Positive Results Reported for Targeted Immunotherapy in Lung Cancer Patients
Investigators evaluate recombinant vaccinia virus
Promising results have been reported from the phase IIb part of the phase IIb/III TIME study of investigational mucin 1 (MUC1)–targeted immunotherapy (TG4010, Transgene SA) in patients with advanced non–small-cell lung cancer (NSCLC).
After an updated analysis, the primary endpoint of progression-free survival (PFS) to validate the triple-positive activated lymphocyte (TrPAL) predictive biomarker was met in the normal TrPAL group. The high TrPAL group had not yet met the required number of events to conduct the primary analysis.
Importantly, in a subgroup of patients with a non-squamous histology — most of the patients in the trial (191/217) — the difference in PFS was statistically significant between TG4010 and placebo (hazard ratio [HR], 0.71; P = 0.02). As expected, in this non-squamous population, the PFS HR was greater in the normal TrPAL subgroup.
To date, more than 350 patients have been treated with TG4010. The TIME trial is a randomized, placebo-controlled study evaluating TG4010 in combination with chemotherapy compared with placebo plus chemotherapy in the first-line treatment of MUC1-positive patients with advanced NSCLC.
TG4010 is a recombinant vaccinia virus of the Ankara strain (MVA) expressing the coding sequences of the MUC1 antigen and of the cytokine interleukin-2. In healthy cells, the MUC1 protein is normally found on the surface of epithelial cells in many types of tissue and works to protect these cells.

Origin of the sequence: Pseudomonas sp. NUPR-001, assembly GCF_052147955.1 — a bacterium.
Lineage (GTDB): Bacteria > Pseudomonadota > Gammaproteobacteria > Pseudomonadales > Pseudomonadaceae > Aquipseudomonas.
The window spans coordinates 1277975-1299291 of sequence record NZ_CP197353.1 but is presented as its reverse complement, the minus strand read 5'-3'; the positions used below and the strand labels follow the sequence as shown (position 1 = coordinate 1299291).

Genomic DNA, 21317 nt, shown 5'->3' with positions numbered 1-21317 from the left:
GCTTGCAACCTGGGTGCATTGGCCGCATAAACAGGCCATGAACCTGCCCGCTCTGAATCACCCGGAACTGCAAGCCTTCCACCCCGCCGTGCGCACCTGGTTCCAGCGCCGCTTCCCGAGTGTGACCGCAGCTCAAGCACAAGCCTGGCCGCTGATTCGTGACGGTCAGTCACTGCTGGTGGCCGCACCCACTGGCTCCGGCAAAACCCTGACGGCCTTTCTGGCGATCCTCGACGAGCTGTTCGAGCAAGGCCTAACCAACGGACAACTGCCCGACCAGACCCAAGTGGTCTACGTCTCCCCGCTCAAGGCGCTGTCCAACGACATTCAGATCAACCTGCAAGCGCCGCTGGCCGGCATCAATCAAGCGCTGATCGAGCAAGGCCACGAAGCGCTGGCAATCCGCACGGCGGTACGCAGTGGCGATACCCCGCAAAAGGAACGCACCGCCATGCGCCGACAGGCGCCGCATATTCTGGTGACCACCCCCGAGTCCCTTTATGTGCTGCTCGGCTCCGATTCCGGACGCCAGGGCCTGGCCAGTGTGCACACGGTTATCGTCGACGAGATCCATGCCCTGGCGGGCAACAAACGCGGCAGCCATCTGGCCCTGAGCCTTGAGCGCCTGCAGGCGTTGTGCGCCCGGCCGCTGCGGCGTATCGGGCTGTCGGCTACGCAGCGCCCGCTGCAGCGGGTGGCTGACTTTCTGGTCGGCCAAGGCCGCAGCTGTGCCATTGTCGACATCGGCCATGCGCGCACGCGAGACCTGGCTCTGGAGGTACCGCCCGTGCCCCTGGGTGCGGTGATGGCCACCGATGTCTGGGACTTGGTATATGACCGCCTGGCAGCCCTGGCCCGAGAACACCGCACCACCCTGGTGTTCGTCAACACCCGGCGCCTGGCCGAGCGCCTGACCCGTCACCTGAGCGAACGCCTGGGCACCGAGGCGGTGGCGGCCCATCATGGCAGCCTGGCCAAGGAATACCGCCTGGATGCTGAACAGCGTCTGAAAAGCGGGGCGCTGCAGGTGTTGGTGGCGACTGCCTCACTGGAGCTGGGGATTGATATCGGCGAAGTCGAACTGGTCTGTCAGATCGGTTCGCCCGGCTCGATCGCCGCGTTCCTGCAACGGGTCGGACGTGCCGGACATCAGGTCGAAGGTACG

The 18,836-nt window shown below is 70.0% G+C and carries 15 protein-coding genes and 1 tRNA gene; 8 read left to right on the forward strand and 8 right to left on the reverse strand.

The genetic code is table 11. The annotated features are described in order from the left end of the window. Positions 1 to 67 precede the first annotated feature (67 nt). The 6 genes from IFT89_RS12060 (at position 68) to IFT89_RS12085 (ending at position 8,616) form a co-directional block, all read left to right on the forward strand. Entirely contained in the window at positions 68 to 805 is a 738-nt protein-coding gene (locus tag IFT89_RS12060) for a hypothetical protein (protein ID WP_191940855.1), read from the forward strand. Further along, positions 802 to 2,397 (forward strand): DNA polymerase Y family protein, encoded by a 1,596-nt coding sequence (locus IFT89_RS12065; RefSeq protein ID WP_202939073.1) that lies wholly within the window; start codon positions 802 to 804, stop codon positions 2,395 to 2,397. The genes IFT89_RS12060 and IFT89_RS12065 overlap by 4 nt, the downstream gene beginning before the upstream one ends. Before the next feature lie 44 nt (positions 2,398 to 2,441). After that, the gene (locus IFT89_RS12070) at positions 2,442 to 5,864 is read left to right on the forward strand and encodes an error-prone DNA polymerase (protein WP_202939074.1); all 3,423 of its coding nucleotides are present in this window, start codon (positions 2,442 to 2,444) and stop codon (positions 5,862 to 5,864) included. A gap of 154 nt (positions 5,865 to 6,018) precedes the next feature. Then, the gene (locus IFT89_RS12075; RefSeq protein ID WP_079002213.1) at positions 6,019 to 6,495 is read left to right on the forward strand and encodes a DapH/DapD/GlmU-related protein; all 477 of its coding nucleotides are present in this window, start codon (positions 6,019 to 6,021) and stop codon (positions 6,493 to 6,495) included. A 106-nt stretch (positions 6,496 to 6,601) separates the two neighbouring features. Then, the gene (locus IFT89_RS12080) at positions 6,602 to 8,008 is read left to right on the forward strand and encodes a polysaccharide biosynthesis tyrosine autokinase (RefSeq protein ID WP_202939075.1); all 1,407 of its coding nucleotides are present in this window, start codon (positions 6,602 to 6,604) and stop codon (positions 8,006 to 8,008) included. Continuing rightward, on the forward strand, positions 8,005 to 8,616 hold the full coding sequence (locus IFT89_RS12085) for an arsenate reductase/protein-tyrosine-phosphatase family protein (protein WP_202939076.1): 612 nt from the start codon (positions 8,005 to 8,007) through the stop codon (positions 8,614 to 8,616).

In tumor cells, several modifications of MUC1 can occur: over-expression, hypo-glycosylation, and changes in cellular localization. These changes transform the MUC1 cell-surface protein into a highly immunogenic tumor-associated antigen and make it an attractive target for cancer immunotherapy. Therefore, the strategy is to induce MUC1 antigen expression in a non-tumor environment (i.e., where the immune system is fully functional) to induce both innate and MUC1-specific adaptive immunity.
In addition to NSCLC, the MUC1 tumor-associated antigen is expressed in many other solid tumor types, such as lung, breast, colorectal, kidney, and prostate cancers. TG4010 is also being studied in preclinical tests in combination with immune checkpoint inhibitors.
Lung cancer is one of the most common malignancies worldwide, with an estimated incidence of 1.6 million people, and is the leading cause of cancer-related deaths, accounting for an estimated 1.4 million deaths in 2008, the latest figures available. NSCLC represents approximately 80% of all lung cancers.
In the U.S., deaths due to lung cancer were expected to account for approximately 27% of all cancer deaths in 2013 — more than from colon, breast, and prostate cancers combined. It was estimated that more than 228,000 new cases of lung cancer would be diagnosed in the U.S. in 2013 and that more than 159,000 disease-related deaths would occur. Lung cancer remains one of the cancer types with the worst prognosis. The 5-year survival rate for NSCLC is 18% in the U.S.
Current treatments for lung cancer include surgery, chemotherapy, radiation, and targeted molecular therapy, but only one-third of patients present with resectable disease at diagnosis. The poor prognosis in patients with advanced disease is improved by platinum-based chemotherapies, which produce longer survival times. However, the medical need for new treatments for NSCLC remains high.
Source: Transgene; May 27, 2014.